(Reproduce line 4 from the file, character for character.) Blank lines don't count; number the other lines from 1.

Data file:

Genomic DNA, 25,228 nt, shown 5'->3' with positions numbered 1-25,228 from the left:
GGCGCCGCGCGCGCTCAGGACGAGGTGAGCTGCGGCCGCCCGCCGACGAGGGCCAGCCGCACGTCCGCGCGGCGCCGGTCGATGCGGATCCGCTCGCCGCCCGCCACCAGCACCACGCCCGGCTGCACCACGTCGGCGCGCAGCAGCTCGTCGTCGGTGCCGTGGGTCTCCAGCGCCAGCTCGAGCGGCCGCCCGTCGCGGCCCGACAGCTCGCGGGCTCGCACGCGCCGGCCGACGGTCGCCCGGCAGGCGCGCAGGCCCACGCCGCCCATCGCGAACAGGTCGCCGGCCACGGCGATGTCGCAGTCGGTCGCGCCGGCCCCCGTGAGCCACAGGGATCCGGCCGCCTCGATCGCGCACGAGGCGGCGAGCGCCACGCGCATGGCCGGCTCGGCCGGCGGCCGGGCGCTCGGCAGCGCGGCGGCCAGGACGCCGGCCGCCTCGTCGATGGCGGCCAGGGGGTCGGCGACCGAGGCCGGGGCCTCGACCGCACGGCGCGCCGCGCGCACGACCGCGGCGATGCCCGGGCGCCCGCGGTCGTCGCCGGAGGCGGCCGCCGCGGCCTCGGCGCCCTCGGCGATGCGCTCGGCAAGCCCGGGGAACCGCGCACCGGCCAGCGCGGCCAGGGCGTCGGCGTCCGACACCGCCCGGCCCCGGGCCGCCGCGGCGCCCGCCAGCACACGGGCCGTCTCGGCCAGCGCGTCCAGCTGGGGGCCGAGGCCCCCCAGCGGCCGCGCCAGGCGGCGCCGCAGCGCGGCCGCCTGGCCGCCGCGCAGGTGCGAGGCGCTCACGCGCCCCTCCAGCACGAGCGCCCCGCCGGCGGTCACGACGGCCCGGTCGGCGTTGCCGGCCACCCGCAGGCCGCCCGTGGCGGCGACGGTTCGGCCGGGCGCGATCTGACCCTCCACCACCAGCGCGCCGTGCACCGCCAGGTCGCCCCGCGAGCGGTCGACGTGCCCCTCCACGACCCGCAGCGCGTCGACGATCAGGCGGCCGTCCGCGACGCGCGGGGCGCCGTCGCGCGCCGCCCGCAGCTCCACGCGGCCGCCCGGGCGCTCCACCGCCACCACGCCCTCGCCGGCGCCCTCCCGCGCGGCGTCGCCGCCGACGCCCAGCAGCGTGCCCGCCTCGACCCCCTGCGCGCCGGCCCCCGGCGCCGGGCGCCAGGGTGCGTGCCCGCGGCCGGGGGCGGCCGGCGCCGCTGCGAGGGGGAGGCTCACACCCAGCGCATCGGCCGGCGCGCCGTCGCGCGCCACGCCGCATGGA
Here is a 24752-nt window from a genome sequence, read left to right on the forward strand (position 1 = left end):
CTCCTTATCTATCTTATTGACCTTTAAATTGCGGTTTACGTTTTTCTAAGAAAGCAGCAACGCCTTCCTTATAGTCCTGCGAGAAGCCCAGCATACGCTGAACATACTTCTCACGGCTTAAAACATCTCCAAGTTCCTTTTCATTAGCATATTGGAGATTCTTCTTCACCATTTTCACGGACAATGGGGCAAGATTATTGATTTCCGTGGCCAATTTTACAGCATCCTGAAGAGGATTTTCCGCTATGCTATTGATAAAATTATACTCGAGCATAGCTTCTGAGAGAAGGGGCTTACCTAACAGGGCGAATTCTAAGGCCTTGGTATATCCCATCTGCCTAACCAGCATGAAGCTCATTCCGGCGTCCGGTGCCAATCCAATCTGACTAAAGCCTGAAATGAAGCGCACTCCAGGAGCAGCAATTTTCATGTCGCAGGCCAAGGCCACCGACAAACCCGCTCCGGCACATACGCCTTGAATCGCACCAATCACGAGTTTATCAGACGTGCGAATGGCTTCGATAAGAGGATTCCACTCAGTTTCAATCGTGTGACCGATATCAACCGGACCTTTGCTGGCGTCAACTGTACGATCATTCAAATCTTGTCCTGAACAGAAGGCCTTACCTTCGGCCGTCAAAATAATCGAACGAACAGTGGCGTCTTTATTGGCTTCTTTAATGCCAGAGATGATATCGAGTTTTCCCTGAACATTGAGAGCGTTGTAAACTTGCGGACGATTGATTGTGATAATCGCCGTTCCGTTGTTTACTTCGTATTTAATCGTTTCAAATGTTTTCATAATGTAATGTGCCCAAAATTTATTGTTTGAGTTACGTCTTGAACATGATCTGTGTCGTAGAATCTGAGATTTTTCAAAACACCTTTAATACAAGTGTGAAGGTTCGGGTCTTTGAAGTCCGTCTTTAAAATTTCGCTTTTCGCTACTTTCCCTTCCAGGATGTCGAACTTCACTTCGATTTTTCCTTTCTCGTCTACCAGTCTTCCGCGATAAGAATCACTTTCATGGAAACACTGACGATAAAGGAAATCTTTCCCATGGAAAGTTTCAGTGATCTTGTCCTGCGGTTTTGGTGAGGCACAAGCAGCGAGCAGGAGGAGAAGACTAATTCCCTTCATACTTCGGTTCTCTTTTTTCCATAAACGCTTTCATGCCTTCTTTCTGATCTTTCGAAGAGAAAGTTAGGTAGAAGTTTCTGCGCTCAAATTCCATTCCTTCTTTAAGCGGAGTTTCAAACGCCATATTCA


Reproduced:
CTCCTTATCTATCTTATTGACCTTTAAATTGCGGTTTACGTTTTTCTAAGAAAGCAGCAACGCCTTCCTTATAGTCCTGCGAGAAGCCCAGCATACGCTGAACATACTTCTCACGGCTTAAAACATCTCCAAGTTCCTTTTCATTAGCATATTGGAGATTCTTCTTCACCATTTTCACGGACAATGGGGCAAGATTATTGATTTCCGTGGCCAATTTTACAGCATCCTGAAGAGGATTTTCCGCTATGCTATTGATAAAATTATACTCGAGCATAGCTTCTGAGAGAAGGGGCTTACCTAACAGGGCGAATTCTAAGGCCTTGGTATATCCCATCTGCCTAACCAGCATGAAGCTCATTCCGGCGTCCGGTGCCAATCCAATCTGACTAAAGCCTGAAATGAAGCGCACTCCAGGAGCAGCAATTTTCATGTCGCAGGCCAAGGCCACCGACAAACCCGCTCCGGCACATACGCCTTGAATCGCACCAATCACGAGTTTATCAGACGTGCGAATGGCTTCGATAAGAGGATTCCACTCAGTTTCAATCGTGTGACCGATATCAACCGGACCTTTGCTGGCGTCAACTGTACGATCATTCAAATCTTGTCCTGAACAGAAGGCCTTACCTTCGGCCGTCAAAATAATCGAACGAACAGTGGCGTCTTTATTGGCTTCTTTAATGCCAGAGATGATATCGAGTTTTCCCTGAACATTGAGAGCGTTGTAAACTTGCGGACGATTGATTGTGATAATCGCCGTTCCGTTGTTTACTTCGTATTTAATCGTTTCAAATGTTTTCATAATGTAATGTGCCCAAAATTTATTGTTTGAGTTACGTCTTGAACATGATCTGTGTCGTAGAATCTGAGATTTTTCAAAACACCTTTAATACAAGTGTGAAGGTTCGGGTCTTTGAAGTCCGTCTTTAAAATTTCGCTTTTCGCTACTTTCCCTTCCAGGATGTCGAACTTCACTTCGATTTTTCCTTTCTCGTCTACCAGTCTTCCGCGATAAGAATCACTTTCATGGAAACACTGACGATAAAGGAAATCTTTCCCATGGAAAGTTTCAGTGATCTTGTCCTGCGGTTTTGGTGAGGCACAAGCAGCGAGCAGGAGGAGAAGACTAATTCCCTTCATACTTCGGTTCTCTTTTTTCCATAAACGCTTTCATGCCTTCTTTCTGATCTTTCGAAGAGAAAGTTAGGTAGAAGTTTCTGCGCTCAAATTCCATTCCTTCTTTAAGCGGAGTTTCAAACGCCATATTCA